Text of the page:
the dead found in San Fernando,
the countless hacked to pieces and not yet found,
the legs, the arms, the heads, the femurs of dead people
dissolved in barrels.
They are called
remains, cadavers, deceased,
they are called
the dead whose mothers don’t get tired of waiting,
the dead whose children don’t get tired of waiting,
the dead whose wives don’t get tired of waiting,
picturing them among subways and gringos.
They are called
tiny sweater woven in a drawer of the soul,
tiny t-shirt for a three-month-old,
photograph of a toothless smile,
they are called mamita,
papito,
they are called
tiny kicks
in the womb
and the first cry,
they are called four children,
Petronia (2), Zacarías (3), Sabas (5), Glenda (6)
and a widow (girl) who fell in love in elementary school,
they are called wanting to dance at parties
they are called reddening of flushed cheeks and sweaty palms,
they are called boys,
they are called wanting
to build a house,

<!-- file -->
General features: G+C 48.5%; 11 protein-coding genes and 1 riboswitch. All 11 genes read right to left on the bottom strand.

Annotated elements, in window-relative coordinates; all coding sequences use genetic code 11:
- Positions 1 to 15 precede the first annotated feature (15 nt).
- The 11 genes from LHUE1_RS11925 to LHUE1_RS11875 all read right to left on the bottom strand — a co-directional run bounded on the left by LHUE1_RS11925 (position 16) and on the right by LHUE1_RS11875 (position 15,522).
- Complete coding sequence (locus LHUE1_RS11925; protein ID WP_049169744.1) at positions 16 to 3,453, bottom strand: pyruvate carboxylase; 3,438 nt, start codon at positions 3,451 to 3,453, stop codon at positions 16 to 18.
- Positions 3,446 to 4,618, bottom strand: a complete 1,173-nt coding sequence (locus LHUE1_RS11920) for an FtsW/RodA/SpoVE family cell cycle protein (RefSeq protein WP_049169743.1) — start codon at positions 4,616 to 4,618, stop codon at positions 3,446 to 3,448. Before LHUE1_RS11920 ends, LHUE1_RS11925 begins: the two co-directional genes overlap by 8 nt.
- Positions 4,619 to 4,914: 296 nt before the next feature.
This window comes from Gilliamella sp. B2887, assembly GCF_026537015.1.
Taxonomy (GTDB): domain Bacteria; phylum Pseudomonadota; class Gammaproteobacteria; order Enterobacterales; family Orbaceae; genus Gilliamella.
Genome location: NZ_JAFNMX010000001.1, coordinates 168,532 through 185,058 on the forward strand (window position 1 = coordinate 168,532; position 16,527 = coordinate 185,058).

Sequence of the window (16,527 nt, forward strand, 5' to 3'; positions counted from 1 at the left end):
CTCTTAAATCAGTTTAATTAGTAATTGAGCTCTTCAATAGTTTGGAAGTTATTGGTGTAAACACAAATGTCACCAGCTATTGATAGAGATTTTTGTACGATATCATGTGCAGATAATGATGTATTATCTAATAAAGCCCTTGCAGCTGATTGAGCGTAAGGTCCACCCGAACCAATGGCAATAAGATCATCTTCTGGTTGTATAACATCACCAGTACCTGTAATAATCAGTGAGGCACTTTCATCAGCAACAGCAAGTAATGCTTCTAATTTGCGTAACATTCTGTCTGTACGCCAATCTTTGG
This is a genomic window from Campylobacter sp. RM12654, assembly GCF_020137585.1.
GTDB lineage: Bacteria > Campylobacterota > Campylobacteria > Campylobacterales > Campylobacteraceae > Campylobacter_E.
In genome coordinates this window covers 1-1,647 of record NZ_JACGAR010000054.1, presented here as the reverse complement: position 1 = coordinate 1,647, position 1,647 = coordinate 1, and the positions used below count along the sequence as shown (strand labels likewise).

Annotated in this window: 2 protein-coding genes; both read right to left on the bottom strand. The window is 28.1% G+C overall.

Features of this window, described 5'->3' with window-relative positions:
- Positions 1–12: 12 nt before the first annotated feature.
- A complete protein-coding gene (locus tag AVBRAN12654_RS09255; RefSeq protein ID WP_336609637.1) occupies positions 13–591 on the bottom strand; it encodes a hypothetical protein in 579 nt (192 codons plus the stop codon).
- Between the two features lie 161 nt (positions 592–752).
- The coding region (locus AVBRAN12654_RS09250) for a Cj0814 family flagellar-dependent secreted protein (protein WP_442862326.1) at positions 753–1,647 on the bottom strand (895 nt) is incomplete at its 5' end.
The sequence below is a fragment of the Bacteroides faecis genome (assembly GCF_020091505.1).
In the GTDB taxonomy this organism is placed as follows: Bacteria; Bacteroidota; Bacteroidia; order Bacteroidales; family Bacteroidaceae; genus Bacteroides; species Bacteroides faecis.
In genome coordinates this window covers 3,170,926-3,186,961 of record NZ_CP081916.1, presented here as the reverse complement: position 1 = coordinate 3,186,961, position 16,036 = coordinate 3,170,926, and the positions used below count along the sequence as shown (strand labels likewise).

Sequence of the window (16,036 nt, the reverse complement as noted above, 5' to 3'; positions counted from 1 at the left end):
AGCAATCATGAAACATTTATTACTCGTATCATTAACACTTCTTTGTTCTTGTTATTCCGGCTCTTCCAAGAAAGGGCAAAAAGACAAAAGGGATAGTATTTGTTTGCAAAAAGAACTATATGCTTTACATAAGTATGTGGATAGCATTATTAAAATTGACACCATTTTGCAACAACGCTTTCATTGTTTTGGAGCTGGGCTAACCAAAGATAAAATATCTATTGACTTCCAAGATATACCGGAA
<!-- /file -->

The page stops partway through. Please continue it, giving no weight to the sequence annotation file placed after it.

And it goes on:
to lay bricks,
to give my children something to eat,
they are called two dollars for cleaning beans,
houses, haciendas, offices,
they are called
cries of children on dirt floors,
light flying over birds,
flight of doves in the church,
they are called
kisses at the edge of the river
they are called
Gelder (17)
Daniel (22)
Filmar (24)
Ismael (15)
Augustín (20)
José (16)
Jacinta (21)
Inés (28)
Francisco (53)
among bushes,
gagged,
in ranch gardens
hands tied,
in the gardens of houses with security systems,
fainted,
in forgotten spots,
disintegrating silently,
hushed,
they are called
secrets of hit men,
secrets of slaughter,
secrets of policemen,
they are called cry,
they are called fog,
they are called body,
they are called skin,
they are called warmth,
they are called kiss,
they are called hug,
they are called laughter,
they are called people,
they are called pleading,
they were called me,
they were called you,
they were called us,
they are called shame,
they are called cry.

There they go
María,
Juana,
Petra,
Carolina,
13,
18,
25,
16,
their breasts bitten,
their hands tied,
their bodies burnt,
their bones polished by desert sand.
They are called
dead women nobody knows nobody saw being killed,
they are called
women who go to bars at night alone,
they are called
working women who leave their homes at dawn,
they are called
sisters,
daughters,
mothers,
aunts,
disappeared,
raped